CRANDON - We normally go to concerts to enjoy music or see our favorite bands live.
But last nightís concert had a little something extra.
This concert was meant to raise awareness on Lyme disease at Crandon High Scool.
Sue Reeder was recently diagnosed with the disease, 15 years after being diagnosed with multiple sclerosis.
"I always felt like there was something not quite right with that diagnosis," Reeder said.
"I searched in that fifteen years for a Lyme disease diagnosis but was always told no."
Lyme disease is transmitted from the bite of infected ticks.
"So I assumed it could have happened along the way when I was doing something outside. I didnít have a bulls-eye rash. I did not have any of the classic fever, aches and pains in the beginning. It was more of a slow progression from the start." said Reeder.
But what she does know is that itís important to have advanced testing done.
"Be more adamant with your doctor to do something if youíre feeling like you have the symptoms of Lyme disease." Reeder said.
"Or if youíve been bitten, you have a rash, make sure thereís somebody doing something about it."
The easiest preventative measure is to double check your clothes when you come in the house.
"Use some repellant and check yourself over. Throw your clothes in the dryer. It will kill any ticks on there from the heat. Check yourself. Take a shower. Check your kids. Check your pets. Make sure everybody is clean especially before you go to sleep if you sleep with your animals."
Reeder hopes to make this concert an annual event.
WAUSAU - Students at Northcentral Technical College in Wausau got to see Tibetan monks create a work of art steeped in Buddhist history.
The Mandala Sand Art is an ancient Tantric Buddhist tradition dating back thousands of years.
The Tibetan Monks from the Drepung Loseling Monastery are on an international tour called Mystical Arts of Tibet where they create mandalas in front of an audience.
"The colored patterns we are using, we are following the scriptures, the Buddhist scriptures. It's a very old tradition, more than 2,500 years ago," says Geshe Loden, head of the Mystical Arts of Tibet.
The monks' last visit to Northcentral Technical College in 2011 was so popular, they were invited back.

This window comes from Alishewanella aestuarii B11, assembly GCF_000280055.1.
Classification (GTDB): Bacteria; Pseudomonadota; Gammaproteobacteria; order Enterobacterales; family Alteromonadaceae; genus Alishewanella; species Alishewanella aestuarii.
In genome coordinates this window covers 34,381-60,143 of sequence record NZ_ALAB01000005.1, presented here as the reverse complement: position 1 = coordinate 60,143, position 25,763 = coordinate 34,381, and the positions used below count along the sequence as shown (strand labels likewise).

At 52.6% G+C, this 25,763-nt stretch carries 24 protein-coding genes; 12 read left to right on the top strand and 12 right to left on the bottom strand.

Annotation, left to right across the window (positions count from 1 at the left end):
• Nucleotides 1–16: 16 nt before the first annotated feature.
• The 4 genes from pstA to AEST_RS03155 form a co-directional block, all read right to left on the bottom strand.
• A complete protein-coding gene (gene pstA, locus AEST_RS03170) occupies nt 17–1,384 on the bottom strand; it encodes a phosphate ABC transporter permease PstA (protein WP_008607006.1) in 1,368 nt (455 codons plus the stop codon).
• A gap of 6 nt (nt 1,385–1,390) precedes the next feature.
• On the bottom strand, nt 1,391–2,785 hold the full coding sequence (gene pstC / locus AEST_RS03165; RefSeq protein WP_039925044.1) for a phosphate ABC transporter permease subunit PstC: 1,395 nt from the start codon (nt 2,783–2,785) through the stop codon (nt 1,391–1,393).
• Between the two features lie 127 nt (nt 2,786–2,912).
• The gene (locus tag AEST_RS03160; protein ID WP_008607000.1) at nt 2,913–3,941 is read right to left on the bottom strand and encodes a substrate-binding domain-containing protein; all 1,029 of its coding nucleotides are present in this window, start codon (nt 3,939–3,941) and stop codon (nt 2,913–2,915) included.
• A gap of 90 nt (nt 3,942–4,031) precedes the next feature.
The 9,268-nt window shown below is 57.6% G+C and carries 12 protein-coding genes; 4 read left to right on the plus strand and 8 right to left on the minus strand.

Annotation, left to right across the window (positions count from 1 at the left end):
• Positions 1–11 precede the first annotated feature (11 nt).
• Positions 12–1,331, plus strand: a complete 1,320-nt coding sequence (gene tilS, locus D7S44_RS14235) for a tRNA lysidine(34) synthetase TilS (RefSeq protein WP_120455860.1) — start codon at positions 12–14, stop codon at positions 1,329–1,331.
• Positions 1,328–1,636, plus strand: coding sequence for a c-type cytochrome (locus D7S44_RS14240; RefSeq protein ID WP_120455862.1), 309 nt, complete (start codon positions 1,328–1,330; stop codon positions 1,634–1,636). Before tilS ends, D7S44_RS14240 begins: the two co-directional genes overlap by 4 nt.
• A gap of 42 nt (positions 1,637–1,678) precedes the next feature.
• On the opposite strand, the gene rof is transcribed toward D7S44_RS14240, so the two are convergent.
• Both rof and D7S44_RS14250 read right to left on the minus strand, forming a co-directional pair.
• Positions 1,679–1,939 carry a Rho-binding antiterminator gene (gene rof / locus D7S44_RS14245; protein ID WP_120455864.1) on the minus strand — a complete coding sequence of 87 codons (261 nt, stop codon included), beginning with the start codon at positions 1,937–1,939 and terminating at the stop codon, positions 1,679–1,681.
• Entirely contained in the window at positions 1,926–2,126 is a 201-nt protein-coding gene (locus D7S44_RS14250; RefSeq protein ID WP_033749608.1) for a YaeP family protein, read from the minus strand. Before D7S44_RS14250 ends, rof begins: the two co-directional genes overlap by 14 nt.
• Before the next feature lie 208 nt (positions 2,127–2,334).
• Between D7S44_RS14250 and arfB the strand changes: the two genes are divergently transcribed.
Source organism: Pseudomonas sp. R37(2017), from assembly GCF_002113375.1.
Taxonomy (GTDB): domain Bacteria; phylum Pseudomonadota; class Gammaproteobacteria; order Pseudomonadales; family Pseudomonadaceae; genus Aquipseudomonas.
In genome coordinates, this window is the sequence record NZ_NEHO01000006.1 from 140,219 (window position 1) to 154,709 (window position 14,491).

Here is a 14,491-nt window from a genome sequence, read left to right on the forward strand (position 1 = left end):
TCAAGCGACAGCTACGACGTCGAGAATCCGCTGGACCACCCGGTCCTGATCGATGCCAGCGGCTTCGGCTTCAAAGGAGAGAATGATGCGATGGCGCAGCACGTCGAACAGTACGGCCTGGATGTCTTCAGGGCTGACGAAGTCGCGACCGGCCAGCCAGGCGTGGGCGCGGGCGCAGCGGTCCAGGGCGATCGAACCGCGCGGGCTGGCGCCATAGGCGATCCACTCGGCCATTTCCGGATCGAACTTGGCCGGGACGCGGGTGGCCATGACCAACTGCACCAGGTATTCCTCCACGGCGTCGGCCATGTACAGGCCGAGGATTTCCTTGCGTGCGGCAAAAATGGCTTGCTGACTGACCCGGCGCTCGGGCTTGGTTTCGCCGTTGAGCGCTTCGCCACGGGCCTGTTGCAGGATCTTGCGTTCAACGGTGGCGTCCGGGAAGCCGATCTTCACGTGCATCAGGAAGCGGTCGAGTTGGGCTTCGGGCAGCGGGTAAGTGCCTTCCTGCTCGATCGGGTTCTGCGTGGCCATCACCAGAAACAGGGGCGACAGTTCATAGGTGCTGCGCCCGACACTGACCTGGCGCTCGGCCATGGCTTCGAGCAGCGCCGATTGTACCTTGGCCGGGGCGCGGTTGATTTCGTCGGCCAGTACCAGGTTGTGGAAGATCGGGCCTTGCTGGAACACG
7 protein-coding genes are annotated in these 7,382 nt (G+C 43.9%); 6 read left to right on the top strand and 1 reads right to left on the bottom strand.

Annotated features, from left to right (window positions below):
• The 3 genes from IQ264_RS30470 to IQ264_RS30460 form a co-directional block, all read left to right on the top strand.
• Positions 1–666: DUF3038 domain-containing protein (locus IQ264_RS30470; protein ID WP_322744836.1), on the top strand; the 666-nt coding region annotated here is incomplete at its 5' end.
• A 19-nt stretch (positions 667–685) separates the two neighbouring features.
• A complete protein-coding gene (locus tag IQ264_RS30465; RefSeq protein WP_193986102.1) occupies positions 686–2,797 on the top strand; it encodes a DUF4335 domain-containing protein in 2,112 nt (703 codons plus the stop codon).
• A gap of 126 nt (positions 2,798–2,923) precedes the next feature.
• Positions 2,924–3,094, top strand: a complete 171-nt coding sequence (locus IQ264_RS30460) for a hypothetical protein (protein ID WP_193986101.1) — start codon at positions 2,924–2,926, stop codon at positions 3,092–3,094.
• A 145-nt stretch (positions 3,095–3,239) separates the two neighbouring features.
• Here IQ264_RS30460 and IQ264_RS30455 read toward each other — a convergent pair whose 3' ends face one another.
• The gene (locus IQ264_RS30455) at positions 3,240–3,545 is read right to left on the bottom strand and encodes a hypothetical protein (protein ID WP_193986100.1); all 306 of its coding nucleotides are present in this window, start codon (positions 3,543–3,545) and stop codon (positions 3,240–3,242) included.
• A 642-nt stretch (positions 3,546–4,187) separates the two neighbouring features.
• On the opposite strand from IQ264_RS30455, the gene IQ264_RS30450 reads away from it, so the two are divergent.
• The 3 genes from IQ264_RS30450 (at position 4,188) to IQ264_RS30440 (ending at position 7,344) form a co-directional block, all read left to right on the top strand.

"At NTC we feel like it's important to offer our students a variety of different programming, and one of the things we feel our responsibility to do is expose our students to other cultures, other religions, other ideas," says Director of Student Development Shawn Sullivan.
The monks work hours at a time placing sand delicately in the lines of the intricate pattern.
The mandala will take them four days to complete, but the beautiful creation won't last long.
"After finishing this, making the mandala, we consecrate this completed mandala, and we dismantle it to symbolize the impermanence of all the conditioned things, all the phenomena," says Loden.
The monks' tour raises money for more than 3,000 monasteries in India. They also do it to raise awareness about the plight of Tibetans.
"Lord Buddha had started this, and that tradition keeps going on."
RHINELANDER - The Wisconsin Manufacturers and Commerce group held a seminar at Nicolet College in Rhinelander Tuesday, to plan how to make Wisconsin more attractive to skilled workers and manufacturing businesses.
WMC's president believes the shortage in younger people in the industry has to do with two big misconceptions about manufacturing.
"The younger kids, as do their parents, have a perception on what manufacturing looks like and it's about 40 years out of date. If you're in an advanced manufacturing facility now, it's clean, it's high-tech, the engineers and technicians are working together," said Jim Morgan."We have a perception problem. I think we still have a definition of success that's says unless you have a four-year degree, you're not successful."
Morgan says groups like WMC work to change that perception. He believes workers with a two-year degree are just as successful in the industry.
So far, WMC held seminars at nine other technical colleges. For Rhinelander, more manufacturers could mean more economic independence.
"The Rhinelander Chamber of Commerce is looking to see how it can help and partner with local manufacturers to make the Rhinelander area a more favorable place for them to locate their businesses, as well as to attract and retain skilled workers to make those businesses successful," said Dana DeMet, Rhinelander Chamber of Commerce director.
Over the next six months, WMC will continue to look for ways to attract more workers and businesses to the state.
In December, it hopes to have 1000 representatives for a meeting in Milwaukee focusing on how manufacturing will benefit the state.
WMC also works with the University of Wisconsin system and the Wisconsin Technical Colleges.
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